Cuban Treefrog (Osteopilus septentrionalis)
This species of frog is endemic to Cuba. It is the largest Treefrog in North America. The Cuban treefrog lives in moist areas around trees or houses. This species is nocturnal, which means it is active during the night and rests during the day. The Cuban Treefrog is a carnivorous species and will eat almost anything it can catch: from frogs, small lizards and snakes to young mice and even hatchling birds They vary in color from dark green to pale gray depends on the enviornment. There is a difference between males and femals int the length 2 inches the others are 5inches and their weight around 2oz. Its lifespan is approximately 5-10years.
Monte Iberia Dwarf Eleuth (Eleutherodactylus iberia)
This endangered species is endemic to Cuba. It is primarily nocturnal, finding cover during the day and hopping around the moist forests and swamps of Cuba’s Monte Iberia during the night. The Monte Iberia Eleuth is the smallest species of frog in the Northern Hemisphere and is the second smallest species of frog. Discovered in the 1990s.
Ocean life
Cuba has 3,735 miles of coastline. This is more than any other island in the Caribbean. It has 7,848 sq. kilometers of species-rich mangrove swamp and its inland waters contain 22 or more endemic species of fresh and brackish water fish. Much of its coastline is surrounded by smaller islands and lagoons within large, relatively unspoiled coral reefs, which due to environmental degradation are a quickly vanishing source of biodiversity in the whole Caribbean Sea. A mixture of cultural, political and economic factors have contributed to preserve this important living resource, yet it has been only a temporary reprieve. The same global human forces that have ravaged the oceans and reefs in the rest of the Caribbean are splashing down in the coastal waters of the Cuban islands. Efforts to study this system before it is gone, and to fight to preserve what is left are definitely underway, but while they may help to protect some of these complex ecosystems it is certain that much of this biodiversity will soon be lost.
Cuban waters contain 3020 sq. km of reefs. After the Bahamas, this is the second largest reef area in the Caribbean. The Caribbean reefs as a whole are a unique ecosystem with endemic species found nowhere else in the world. But the reefs of the Caribbean have been vanishing even more quickly then reefs elsewhere. There are many theories about why this is happening: some blame it on rising water temperature; an increase in organic matter being washed out from nearby rivers due to the use of fertilizers; more aggressive deeper fishing with more destructive fishing techniques; and the recent proliferation of cruise ships and increased tourism on the reefs themselves. Scientists have recently discovered that many of the most rapidly vanishing reefs are infected with a bacteria that comes from raw human sewage. They blame the cruise ships for their practice of dumping their sewage tanks directly into the reefs' waters.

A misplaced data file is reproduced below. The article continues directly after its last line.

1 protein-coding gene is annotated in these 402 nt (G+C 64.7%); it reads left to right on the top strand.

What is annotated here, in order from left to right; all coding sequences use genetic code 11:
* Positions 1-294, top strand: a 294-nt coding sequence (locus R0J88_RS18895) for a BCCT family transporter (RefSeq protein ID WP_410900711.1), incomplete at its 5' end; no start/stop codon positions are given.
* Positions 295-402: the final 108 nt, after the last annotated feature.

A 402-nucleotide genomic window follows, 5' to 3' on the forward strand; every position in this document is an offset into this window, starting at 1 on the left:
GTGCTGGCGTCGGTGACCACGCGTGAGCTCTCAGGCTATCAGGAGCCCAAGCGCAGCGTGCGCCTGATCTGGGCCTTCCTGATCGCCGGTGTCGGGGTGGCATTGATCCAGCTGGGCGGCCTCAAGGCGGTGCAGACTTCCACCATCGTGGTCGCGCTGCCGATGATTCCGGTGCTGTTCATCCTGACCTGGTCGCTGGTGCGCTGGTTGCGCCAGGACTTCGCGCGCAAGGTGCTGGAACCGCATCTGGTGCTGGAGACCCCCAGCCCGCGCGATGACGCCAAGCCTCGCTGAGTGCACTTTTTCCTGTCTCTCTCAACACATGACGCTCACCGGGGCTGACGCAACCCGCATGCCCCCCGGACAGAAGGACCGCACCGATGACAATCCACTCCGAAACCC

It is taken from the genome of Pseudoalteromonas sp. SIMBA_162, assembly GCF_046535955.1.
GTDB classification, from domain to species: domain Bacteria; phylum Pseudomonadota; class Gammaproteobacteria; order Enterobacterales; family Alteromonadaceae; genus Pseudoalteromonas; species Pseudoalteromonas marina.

While 20 of the 24 nations of the Caribbean have more than 90% of their reef listed as threatened (see the reefwatch), Cuba has only 46% in this condition.
By looking at the suspected causes of reef loss listed above, one can make some guesses as to why. Cuba's commitment to sustainable agriculture results in much less organic matter being washed down into the reefs. Their more primitive fisheries technologies do not allow them to harvest the oceans at such an alarming rate, and the U.S. led ban on tourism to Cuba has vastly decreased the number of cruise ships frequenting its waters.
The higher than average commitment of Cuba to maintain its biodiversity also seems to have paid off. They already have several MPAs (Marine Protected Areas) and studies of enforcement have shown that Cuba not only sets these areas aside but has consistently policed them to prevent violations. Yet these reefs are increasingly threatened. Already there are plans for a unique US investment to upgrade Cuba's fishing fleet, allowing it to have a greater impact on the reefs by further over-fishing the Caribbean.
Diverse Cuban Fish
  • 900 Fish Species (22 endemics of Freshwater Fish Species and 4 endemics of Marine Fish Species),
  • The yellowtail snapper
  • Cuban reef fish
  • Carangaides barthomomei
At 1,116,440 acres the Zapata Swamp is one of the most important, naturally preserved wetlands in the world. This wilderness not only functions as a wetland but contains 14% of Cuba's natural forest, which makes it one of the Caribbean's largest forests as well. It is an important home and breeding ground to many birds and rare species of animal and ocean life, including the West Indian Manatee and the increasingly endangered Cuban crocodile.
  • 7000 species of plants
Royal Palm:
The Cuban Royal Palm grows from 40 to 60 feet tall and a beautiful crown of pinnate leaves sometimes over 20 feet diameter.
Is the island's national tree and symbol. It is recognized by Cubans as “the queen of the fields” because of the majestic of its structure, its peculiar size, the useful things that it gives and for being the most numerous of the trees that exist in Cuba.
The Palma Real fruits blossom and grow up almost year long and they were used by the Cuban aborigines to satisfy some of their needs, such as the food for the domestic animals, the wood to build their houses and the pad to cover their ceiling.
The elegant presence of the Palma Real that appear in the national coat of arms represents the freedom and the independence of the young Cuban republic, symbol of the luxuriance and ferocity of their privileged land. It is the most useful of their trees.
The Mariposa or butterfly jasmine (Hedychium Coronarium Koenig)
The White Mariposa or Butterfly Jasmine. It is a symbol of purity, rebelliousness and independence. An endemic jasmine species used by the Cuban women in the battles of independence to transfer messages to the front line. It raises in humid places as lagoons or banks of, but it can be cultivated in yards and gardens as well.
Mangrove forests are found in lagoons and there are made up of the four indigenous species: red mangrove, black mangrove, patabán and yana. These plants are very important coastal plant as they are a mainstay of many forms of life. Mangroves reside 4.8% of the surface of the Cuban archipelago, while preserving the coastal lands as an ecological refuge.